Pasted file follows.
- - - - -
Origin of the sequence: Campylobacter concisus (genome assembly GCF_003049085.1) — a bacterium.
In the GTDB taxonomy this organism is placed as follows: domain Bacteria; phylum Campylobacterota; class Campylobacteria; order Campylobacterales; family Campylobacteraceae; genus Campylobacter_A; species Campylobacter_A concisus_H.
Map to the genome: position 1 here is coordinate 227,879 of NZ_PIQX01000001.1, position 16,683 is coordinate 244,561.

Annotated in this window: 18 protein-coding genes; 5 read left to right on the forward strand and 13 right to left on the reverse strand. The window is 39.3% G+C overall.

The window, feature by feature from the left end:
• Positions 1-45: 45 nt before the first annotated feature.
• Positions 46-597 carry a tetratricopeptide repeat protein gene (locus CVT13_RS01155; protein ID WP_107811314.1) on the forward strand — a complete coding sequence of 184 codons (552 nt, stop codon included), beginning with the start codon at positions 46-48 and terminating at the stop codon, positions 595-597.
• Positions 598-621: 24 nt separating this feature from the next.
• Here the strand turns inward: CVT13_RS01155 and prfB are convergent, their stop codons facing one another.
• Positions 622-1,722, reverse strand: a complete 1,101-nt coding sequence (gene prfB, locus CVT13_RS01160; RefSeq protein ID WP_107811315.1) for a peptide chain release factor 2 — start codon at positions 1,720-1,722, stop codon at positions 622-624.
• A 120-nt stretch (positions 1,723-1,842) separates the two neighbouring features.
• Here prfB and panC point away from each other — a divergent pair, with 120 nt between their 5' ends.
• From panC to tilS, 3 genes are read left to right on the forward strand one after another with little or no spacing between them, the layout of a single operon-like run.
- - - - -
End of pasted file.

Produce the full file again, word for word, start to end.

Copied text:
Origin of the sequence: Campylobacter concisus (genome assembly GCF_003049085.1) — a bacterium.
In the GTDB taxonomy this organism is placed as follows: domain Bacteria; phylum Campylobacterota; class Campylobacteria; order Campylobacterales; family Campylobacteraceae; genus Campylobacter_A; species Campylobacter_A concisus_H.
Map to the genome: position 1 here is coordinate 227,879 of NZ_PIQX01000001.1, position 16,683 is coordinate 244,561.

Annotated in this window: 18 protein-coding genes; 5 read left to right on the forward strand and 13 right to left on the reverse strand. The window is 39.3% G+C overall.

The window, feature by feature from the left end:
• Positions 1-45: 45 nt before the first annotated feature.
• Positions 46-597 carry a tetratricopeptide repeat protein gene (locus CVT13_RS01155; protein ID WP_107811314.1) on the forward strand — a complete coding sequence of 184 codons (552 nt, stop codon included), beginning with the start codon at positions 46-48 and terminating at the stop codon, positions 595-597.
• Positions 598-621: 24 nt separating this feature from the next.
• Here the strand turns inward: CVT13_RS01155 and prfB are convergent, their stop codons facing one another.
• Positions 622-1,722, reverse strand: a complete 1,101-nt coding sequence (gene prfB, locus CVT13_RS01160; RefSeq protein ID WP_107811315.1) for a peptide chain release factor 2 — start codon at positions 1,720-1,722, stop codon at positions 622-624.
• A 120-nt stretch (positions 1,723-1,842) separates the two neighbouring features.
• Here prfB and panC point away from each other — a divergent pair, with 120 nt between their 5' ends.
• From panC to tilS, 3 genes are read left to right on the forward strand one after another with little or no spacing between them, the layout of a single operon-like run.